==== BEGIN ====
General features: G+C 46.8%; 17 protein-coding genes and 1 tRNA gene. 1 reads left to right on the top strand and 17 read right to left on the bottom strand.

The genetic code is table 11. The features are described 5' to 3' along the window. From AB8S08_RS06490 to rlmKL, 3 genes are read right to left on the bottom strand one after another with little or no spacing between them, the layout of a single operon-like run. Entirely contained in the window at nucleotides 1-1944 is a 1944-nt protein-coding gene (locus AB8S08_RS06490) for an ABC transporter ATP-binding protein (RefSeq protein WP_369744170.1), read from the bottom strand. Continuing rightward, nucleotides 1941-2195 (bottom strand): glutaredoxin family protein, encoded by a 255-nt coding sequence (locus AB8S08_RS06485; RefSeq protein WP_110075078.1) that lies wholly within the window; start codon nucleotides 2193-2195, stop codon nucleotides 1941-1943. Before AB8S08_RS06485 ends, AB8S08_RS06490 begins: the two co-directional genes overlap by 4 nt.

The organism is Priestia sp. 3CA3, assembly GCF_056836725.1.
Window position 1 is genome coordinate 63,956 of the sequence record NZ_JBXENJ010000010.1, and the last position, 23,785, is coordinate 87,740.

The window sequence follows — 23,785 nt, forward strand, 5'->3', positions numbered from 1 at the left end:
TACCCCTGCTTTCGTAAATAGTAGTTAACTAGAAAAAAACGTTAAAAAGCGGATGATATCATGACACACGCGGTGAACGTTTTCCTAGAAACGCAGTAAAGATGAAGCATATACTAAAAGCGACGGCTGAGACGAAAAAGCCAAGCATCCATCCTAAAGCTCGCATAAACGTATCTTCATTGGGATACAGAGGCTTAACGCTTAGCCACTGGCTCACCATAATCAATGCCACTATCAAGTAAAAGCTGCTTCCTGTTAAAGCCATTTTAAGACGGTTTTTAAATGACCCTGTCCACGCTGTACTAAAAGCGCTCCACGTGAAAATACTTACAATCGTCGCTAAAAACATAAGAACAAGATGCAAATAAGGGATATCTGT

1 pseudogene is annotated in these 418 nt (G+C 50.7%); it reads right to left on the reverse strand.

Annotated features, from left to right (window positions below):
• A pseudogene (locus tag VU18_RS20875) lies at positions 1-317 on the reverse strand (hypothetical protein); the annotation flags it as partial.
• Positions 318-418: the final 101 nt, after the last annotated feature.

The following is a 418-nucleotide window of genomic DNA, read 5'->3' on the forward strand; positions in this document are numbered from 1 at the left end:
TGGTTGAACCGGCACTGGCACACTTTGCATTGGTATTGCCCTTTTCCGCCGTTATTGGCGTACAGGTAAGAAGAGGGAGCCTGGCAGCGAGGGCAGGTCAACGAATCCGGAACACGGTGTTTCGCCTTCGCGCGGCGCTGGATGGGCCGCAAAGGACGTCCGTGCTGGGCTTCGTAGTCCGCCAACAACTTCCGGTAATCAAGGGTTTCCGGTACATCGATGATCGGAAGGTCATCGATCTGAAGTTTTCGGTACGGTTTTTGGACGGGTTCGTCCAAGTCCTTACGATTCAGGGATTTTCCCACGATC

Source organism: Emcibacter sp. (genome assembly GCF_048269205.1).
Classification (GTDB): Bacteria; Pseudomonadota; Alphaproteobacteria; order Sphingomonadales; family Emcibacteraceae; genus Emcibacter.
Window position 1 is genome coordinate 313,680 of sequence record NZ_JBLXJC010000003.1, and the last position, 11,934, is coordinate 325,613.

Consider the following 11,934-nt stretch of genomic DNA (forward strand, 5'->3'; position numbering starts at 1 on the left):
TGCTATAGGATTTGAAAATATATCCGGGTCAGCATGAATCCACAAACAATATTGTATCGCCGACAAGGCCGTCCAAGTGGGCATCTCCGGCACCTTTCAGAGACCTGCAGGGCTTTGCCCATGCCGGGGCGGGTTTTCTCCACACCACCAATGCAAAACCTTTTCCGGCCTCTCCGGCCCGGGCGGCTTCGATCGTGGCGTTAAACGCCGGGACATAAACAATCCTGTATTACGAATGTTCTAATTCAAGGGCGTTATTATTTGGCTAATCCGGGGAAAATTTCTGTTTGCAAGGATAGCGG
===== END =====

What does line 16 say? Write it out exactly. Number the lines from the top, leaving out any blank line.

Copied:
Consider the following 11,934-nt stretch of genomic DNA (forward strand, 5'->3'; position numbering starts at 1 on the left):